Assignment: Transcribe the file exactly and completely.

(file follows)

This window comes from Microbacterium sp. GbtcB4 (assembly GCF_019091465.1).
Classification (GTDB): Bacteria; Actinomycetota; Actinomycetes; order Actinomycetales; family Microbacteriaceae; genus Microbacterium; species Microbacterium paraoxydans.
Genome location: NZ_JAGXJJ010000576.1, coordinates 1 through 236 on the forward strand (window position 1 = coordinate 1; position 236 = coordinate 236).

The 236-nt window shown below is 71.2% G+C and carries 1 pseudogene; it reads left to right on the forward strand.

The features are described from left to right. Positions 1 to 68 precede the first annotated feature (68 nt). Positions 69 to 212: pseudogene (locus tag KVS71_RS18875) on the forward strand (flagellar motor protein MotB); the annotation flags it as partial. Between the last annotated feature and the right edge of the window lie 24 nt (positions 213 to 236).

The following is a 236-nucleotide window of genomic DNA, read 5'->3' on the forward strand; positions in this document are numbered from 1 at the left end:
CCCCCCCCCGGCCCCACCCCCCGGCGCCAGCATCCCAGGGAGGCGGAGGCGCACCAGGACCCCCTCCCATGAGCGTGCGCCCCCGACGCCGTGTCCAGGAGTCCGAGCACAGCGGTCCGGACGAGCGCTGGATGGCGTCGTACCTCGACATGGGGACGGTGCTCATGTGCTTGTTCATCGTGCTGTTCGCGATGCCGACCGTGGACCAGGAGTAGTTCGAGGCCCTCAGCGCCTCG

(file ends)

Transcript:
This window comes from Microbacterium sp. GbtcB4 (assembly GCF_019091465.1).
Classification (GTDB): Bacteria; Actinomycetota; Actinomycetes; order Actinomycetales; family Microbacteriaceae; genus Microbacterium; species Microbacterium paraoxydans.
Genome location: NZ_JAGXJJ010000576.1, coordinates 1 through 236 on the forward strand (window position 1 = coordinate 1; position 236 = coordinate 236).

The 236-nt window shown below is 71.2% G+C and carries 1 pseudogene; it reads left to right on the forward strand.

The features are described from left to right. Positions 1 to 68 precede the first annotated feature (68 nt). Positions 69 to 212: pseudogene (locus tag KVS71_RS18875) on the forward strand (flagellar motor protein MotB); the annotation flags it as partial. Between the last annotated feature and the right edge of the window lie 24 nt (positions 213 to 236).

The following is a 236-nucleotide window of genomic DNA, read 5'->3' on the forward strand; positions in this document are numbered from 1 at the left end:
CCCCCCCCCGGCCCCACCCCCCGGCGCCAGCATCCCAGGGAGGCGGAGGCGCACCAGGACCCCCTCCCATGAGCGTGCGCCCCCGACGCCGTGTCCAGGAGTCCGAGCACAGCGGTCCGGACGAGCGCTGGATGGCGTCGTACCTCGACATGGGGACGGTGCTCATGTGCTTGTTCATCGTGCTGTTCGCGATGCCGACCGTGGACCAGGAGTAGTTCGAGGCCCTCAGCGCCTCG